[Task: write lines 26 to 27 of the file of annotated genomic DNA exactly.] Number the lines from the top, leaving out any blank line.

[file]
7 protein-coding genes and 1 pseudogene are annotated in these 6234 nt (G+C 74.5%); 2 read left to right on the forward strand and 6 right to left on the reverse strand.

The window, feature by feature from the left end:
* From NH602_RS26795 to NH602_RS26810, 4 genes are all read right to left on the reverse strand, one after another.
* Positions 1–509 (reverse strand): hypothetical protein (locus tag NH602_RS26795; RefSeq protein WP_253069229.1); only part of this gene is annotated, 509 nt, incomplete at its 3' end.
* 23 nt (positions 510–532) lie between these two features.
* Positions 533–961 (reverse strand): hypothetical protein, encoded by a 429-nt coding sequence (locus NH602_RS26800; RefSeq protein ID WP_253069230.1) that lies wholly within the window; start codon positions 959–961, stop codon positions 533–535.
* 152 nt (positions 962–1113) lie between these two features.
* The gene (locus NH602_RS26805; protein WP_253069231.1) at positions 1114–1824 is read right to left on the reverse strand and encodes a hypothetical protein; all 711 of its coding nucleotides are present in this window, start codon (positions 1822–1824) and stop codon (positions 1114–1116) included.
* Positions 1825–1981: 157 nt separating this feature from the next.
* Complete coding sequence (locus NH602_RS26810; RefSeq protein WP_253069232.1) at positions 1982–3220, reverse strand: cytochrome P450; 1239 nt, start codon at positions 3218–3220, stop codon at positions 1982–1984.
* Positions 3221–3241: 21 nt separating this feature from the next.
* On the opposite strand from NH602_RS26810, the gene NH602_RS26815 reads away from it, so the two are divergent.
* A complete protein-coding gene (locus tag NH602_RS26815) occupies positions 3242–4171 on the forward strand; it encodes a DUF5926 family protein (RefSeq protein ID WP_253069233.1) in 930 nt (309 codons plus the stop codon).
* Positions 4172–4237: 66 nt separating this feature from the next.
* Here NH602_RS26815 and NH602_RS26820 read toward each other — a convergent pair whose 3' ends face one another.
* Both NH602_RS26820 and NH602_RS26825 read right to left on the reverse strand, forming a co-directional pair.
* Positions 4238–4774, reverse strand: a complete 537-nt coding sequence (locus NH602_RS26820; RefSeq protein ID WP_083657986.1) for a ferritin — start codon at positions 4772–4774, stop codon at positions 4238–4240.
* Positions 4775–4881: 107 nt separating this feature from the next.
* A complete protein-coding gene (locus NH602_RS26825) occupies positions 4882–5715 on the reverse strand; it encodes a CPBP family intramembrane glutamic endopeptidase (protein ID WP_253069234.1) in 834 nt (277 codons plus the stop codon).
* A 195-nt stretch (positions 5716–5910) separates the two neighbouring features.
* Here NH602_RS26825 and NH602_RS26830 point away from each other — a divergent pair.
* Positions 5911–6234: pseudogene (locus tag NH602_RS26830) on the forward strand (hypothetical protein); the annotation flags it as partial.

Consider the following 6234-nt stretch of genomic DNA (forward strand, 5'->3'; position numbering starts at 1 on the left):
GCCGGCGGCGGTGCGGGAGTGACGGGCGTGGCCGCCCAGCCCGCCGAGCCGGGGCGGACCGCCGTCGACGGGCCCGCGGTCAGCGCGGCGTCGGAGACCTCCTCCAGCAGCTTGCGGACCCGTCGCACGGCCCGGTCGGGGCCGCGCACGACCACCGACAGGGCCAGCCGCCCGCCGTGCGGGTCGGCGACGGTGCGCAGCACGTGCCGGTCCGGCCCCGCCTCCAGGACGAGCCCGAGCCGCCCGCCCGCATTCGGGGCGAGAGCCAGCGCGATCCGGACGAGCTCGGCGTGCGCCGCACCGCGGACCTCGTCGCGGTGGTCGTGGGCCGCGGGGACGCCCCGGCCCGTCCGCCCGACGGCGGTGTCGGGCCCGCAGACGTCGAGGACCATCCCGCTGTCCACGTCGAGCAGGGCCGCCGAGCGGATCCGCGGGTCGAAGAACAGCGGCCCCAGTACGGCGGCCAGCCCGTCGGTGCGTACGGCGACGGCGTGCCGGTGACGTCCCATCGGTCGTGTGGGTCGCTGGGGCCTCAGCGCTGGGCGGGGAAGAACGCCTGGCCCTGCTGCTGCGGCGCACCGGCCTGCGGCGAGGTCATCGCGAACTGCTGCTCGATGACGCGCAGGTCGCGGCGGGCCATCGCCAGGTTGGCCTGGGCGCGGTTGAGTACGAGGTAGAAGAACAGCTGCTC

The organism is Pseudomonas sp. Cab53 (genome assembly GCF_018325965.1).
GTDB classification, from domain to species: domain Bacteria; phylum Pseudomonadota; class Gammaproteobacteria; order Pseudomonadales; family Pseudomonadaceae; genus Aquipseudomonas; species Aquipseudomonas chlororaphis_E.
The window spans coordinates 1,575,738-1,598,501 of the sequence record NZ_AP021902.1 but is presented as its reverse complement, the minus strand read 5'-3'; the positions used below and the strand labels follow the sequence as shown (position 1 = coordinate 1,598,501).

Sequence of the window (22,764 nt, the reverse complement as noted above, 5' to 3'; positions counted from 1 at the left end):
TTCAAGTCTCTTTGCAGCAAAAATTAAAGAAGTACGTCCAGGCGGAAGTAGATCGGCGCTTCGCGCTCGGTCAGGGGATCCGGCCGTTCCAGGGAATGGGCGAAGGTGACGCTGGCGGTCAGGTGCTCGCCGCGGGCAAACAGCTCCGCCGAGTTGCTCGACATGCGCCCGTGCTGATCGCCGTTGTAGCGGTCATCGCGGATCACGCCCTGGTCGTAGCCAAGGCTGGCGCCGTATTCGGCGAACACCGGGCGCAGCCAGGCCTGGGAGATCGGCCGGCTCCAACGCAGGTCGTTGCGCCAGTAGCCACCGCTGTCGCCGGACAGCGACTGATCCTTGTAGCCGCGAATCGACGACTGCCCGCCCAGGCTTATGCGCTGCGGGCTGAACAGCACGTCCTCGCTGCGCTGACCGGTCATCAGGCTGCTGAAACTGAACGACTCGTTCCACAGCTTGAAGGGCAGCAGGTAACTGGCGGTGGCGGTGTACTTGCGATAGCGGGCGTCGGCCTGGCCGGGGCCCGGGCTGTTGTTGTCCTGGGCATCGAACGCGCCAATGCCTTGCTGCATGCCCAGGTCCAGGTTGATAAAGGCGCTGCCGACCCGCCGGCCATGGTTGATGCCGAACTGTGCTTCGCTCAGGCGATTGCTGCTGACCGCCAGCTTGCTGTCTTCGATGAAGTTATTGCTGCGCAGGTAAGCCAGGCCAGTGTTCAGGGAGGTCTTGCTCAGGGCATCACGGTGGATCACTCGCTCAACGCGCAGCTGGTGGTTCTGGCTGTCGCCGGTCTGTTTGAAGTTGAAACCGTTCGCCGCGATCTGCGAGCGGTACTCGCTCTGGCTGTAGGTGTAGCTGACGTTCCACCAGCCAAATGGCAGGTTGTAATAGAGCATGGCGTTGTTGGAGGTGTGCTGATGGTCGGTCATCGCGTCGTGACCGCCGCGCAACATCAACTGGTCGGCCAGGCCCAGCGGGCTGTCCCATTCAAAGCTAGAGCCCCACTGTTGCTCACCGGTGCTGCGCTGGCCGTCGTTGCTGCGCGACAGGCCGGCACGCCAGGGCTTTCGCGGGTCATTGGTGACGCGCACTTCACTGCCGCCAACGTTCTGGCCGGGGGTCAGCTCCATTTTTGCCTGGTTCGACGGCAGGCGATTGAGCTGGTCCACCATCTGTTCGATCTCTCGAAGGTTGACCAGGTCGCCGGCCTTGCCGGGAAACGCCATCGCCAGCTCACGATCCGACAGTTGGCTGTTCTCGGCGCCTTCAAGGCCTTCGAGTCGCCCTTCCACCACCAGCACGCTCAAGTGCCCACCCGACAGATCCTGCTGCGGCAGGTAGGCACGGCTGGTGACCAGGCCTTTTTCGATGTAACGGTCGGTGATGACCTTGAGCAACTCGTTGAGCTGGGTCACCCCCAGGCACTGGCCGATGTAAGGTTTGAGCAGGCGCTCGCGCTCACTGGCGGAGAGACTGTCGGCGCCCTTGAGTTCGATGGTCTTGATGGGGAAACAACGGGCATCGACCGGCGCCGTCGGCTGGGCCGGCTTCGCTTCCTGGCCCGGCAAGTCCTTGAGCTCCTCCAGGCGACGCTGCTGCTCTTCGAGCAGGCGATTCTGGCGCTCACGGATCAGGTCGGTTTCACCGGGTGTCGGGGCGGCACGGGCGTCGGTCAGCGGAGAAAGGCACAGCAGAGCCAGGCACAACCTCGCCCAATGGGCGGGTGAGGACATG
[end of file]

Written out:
GTDB classification, from domain to species: domain Bacteria; phylum Pseudomonadota; class Gammaproteobacteria; order Pseudomonadales; family Pseudomonadaceae; genus Aquipseudomonas; species Aquipseudomonas chlororaphis_E.
The window spans coordinates 1,575,738-1,598,501 of the sequence record NZ_AP021902.1 but is presented as its reverse complement, the minus strand read 5'-3'; the positions used below and the strand labels follow the sequence as shown (position 1 = coordinate 1,598,501).